2021’s Most Romantic Gardens in the U.S.
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Special to Road Trips for Gardeners
By Brenda Ryan for LawnStarter
What says romance better than a dozen roses? How about thousands of roses, along with lilies, tulips, philodendrons, and every other flower you can imagine.
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Edible Gardening

Submitted by on March 24, 2013 – 8:01 amNo Comment
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moss_wiliam_edible-gardeningIn between jaunts to see gardens, we’re growing our own plants, aren’t we, Road Trips Gardeners?

Even if we don’t have lots of acreage (and lots of time), we still can grow veggies. That’s the premise of a new book by William Moss.

Any Size, Anywhere Edible Gardening: The No Yard, No Time, No Problem Way to Grow Your Own Food
(Cool Springs Press, 2012) shows how all of us can do it — even if we’re still living in dorm rooms, apartments or trailers instead of suburban or rural mansions with munificent backyards.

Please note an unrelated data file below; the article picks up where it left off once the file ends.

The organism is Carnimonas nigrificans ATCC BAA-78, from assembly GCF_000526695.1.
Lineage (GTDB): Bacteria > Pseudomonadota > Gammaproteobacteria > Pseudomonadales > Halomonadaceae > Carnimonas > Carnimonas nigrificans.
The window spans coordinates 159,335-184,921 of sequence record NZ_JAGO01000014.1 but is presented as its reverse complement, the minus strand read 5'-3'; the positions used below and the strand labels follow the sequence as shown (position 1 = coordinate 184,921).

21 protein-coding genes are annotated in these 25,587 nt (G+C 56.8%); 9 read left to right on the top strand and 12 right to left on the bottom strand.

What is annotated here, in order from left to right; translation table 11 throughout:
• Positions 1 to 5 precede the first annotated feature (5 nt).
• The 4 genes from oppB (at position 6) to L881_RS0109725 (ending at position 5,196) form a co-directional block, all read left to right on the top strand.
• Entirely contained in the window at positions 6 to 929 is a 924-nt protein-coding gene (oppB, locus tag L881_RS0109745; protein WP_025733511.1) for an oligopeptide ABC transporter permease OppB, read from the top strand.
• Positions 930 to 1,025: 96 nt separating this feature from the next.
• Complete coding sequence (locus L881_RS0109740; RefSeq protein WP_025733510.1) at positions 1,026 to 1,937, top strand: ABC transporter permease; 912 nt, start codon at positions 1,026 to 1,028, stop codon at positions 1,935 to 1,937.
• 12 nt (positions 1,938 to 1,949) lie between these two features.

Moss (what a wonderful name for a gardener!) has many tips for success, but this one is key: “Don’t plant more than you can weed weekly and water often,” he cautions “Start small.” Besides, tending three tomato plants is a lot easier than growing thirty.

Not only are you going as fresh and local as you can get, you can control what fertilizers, pesticides or whatever you add. You can plant vegetables you never see in stores.

For beginners, Moss suggests beans (bush, pole or string), carrots, parsnips, field greens and more. Did you know that sweet potatoes were in the morning glory family while other potatoes — and tomatoes — are nightshade relatives?

If you’re considering potting up a container on your balcony or patio this spring, grab a copy of Edible Gardening and get digging.

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